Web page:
Monday, June 25, 2012

1:20 A.M. June 26, 2012

We spent two days in Portrush, on the Northern coast. Everyone wants to know where we are from, and why we are here, and when I tell them I'm studying peace and conflict, everyone has something to say. The first night we met a bunch of women at a "hen party" (the equivalent of a bachelorette party) who, in the midst of their revelry, wanted to tell me lots about their perspective of the situation in Northern Ireland. Their sense is that things are fine now, that the vast majority of people have no issues with one another, and that the only real issues are with radical fringe groups. "It's all in how you are raised," one women from Belfast explained, going on to say that she had learned from her parents it was unacceptable to make disparaging remarks about Catholics, and that the younger generation sees no barrier at all. I asked about intermarriage, and she said it was becoming more common, and that if anyone had a problem with it, it was the Catholics. I asked about the "peace walls," the walls separating Catholic and Protestant communities throughout Belfast, and she said they are mostly down. She shared that her father was in the Orange Order, a Protestant brotherhood that formed in part to suppress Catholicism.She was pulled back into the party before I could ask her more about how she reconciled these apparent contradictions. 

Yesterday, we hiked the Giant's Causeway, 8 miles of beaches and cliffs and the magical manifestations of igneous rock. We returned to our B&B in time to see the Orange Order parade through town, a frequent occurring during the summer parade season.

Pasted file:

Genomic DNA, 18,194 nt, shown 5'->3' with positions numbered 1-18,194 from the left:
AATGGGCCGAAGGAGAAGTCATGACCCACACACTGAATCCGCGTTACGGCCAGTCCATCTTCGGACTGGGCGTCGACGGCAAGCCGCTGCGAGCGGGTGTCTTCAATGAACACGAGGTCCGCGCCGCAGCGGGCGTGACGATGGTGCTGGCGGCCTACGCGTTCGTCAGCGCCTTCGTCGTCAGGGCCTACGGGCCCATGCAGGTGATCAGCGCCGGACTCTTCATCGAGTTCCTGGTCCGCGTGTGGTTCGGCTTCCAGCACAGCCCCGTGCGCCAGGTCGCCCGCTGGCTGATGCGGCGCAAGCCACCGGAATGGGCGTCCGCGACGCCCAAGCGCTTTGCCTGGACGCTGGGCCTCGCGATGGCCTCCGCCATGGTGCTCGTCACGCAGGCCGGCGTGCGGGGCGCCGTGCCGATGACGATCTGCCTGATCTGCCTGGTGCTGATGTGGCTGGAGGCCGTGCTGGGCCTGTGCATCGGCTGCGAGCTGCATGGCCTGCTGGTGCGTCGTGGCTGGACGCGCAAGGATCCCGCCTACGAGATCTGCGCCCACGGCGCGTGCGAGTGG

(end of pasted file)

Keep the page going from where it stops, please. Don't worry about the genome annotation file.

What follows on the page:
Coast of Northern Ireland

Last night we met two men, old friends who grew up a few miles outside of Portrush. They too asked why I was here, and then shared their experiences as Catholics growing up in Northern Ireland. They talked about the Orange Order, which at one time included 1 in 5 protestant men in the North. Members could not date or marry Catholics, they could not attend a wedding in a catholic church, nor could they attend a funeral. Rules have loosened some, but they were very clear that the roots of this order were to keep Catholicism and unification efforts from taking hold in the North.

It was clear, in these two days, how differently people here see the same situation. Now we are in Belfast, where over 90 "peace walls" remain; tomorrow Jenae and I will tour the walls and deepen out understanding of Belfast's history.

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